Cartier is one of the most respected French designers of fine watches and jewellery in the world. This brand was established in Paris by Louis-François Cartier in 1847. Today the luxury brand is part of the Richemont group and operates approximately 200 stores in 125 countries. Since the late 19th Century, Cartier is known for its extravagant yet natural floral designs, made of platinum and gold and encrusted with beautiful diamonds and other precious stones. Flora always captured Cartier’s imagination. Explore Cartier’s flora featuring both antique and recent flowers from their collection.
In this bold Retro lilac clip brooch, the 3.5 – 4.5 mm gemstones reflect in the flower cones, thereby adding to their lustre; the clip brooch contains five pink sapphires, set in gold and nine natural blue sapphires, set in white gold. The origin of these steely blue sapphires is the Yogo Gulch in the US State of Montana. This mine was called the “English Mine”, as it was purchased by Brits in 1899. During World War II, Montana sapphires were heavily mined for their industrial abrasive and for cutting purposes but, as you can see in this gorgeous jewel, Montana sapphires also have an incredible brilliance and an even colour, which they maintain in artificial light. Cartier’s patented double clip is a safe and comfortable system to wear the lilac with as a brooch; pinned onto a lapel or collar, or attached to a belt, hat or handbag. Fastened on a chain, it could be the perfect pendant.
A royal touch… The Queen’s Cartier Flower Spray
In 1904 Cartier received its first appointment as official purveyor to King Edward VII of England, who referred to Cartier as “the jeweller of kings and the king of jewellers.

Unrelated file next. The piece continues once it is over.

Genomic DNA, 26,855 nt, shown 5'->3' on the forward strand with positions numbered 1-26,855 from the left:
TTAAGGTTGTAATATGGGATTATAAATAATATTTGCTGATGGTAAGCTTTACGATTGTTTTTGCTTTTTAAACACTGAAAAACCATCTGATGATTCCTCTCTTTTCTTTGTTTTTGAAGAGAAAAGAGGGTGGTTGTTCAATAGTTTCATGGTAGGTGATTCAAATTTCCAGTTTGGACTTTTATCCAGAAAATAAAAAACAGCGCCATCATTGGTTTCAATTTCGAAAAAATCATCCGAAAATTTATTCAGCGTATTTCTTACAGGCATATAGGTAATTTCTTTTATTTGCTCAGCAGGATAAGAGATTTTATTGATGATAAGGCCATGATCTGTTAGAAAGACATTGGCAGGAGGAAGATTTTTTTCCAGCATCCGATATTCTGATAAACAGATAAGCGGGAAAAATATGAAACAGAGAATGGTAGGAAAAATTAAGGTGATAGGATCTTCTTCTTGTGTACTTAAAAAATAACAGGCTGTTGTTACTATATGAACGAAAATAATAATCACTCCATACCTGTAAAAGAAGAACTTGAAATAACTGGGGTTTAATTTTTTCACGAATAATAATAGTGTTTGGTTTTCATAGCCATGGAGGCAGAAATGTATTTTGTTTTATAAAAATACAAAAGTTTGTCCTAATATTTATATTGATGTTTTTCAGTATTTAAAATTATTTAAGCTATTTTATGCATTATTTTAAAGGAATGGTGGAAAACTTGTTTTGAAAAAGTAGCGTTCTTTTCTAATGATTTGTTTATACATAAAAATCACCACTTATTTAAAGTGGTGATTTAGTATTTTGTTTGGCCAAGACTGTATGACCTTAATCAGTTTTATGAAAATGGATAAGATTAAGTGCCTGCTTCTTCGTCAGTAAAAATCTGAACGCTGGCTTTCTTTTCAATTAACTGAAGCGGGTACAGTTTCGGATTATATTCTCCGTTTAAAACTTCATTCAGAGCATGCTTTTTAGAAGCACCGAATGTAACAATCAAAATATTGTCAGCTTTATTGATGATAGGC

Pictured is HRH Princess Elizabeth, Duchess of Edinburgh – 1949 with Prince Charles – wearing a clip brooch by Cartier, comparable to the Lilac. It’s a different kind of flower but set with similar pink and blue sapphires, with the same leaves and stems. This brooch was presented by King George VI and Queen Elizabeth to HRH Princess Elizabeth, as a birthday gift in 1945. Links: Royal Jewels & Dress for the Occasion A special exhibition for the Summer Opening of the State Rooms, Buckingham Palace, 2006.
Syringa (Lilac) is a genus of about 20–25 species of flowering woody plants in the olive family, native to woodland and scrub from southeastern Europe to eastern Asia and commonly cultivated in temperate zones elsewhere. Lilacs can be white, pale yellow, pink or burgundy, but the specific pale purple mauve colour is known as lilac after this flower. The flowers themselves only grow on older branches of a plant, and the bushes can live for hundreds of years. Purple lilacs have an utterly captivating fragrance, used in many perfumes. The flowers are edible and superb in cocktails.
In The Language of Flowers, the purple lilac is the symbol of first love. The further symbolism associated with the lilac is beauty, pride, innocence, but also mourning and spirituality.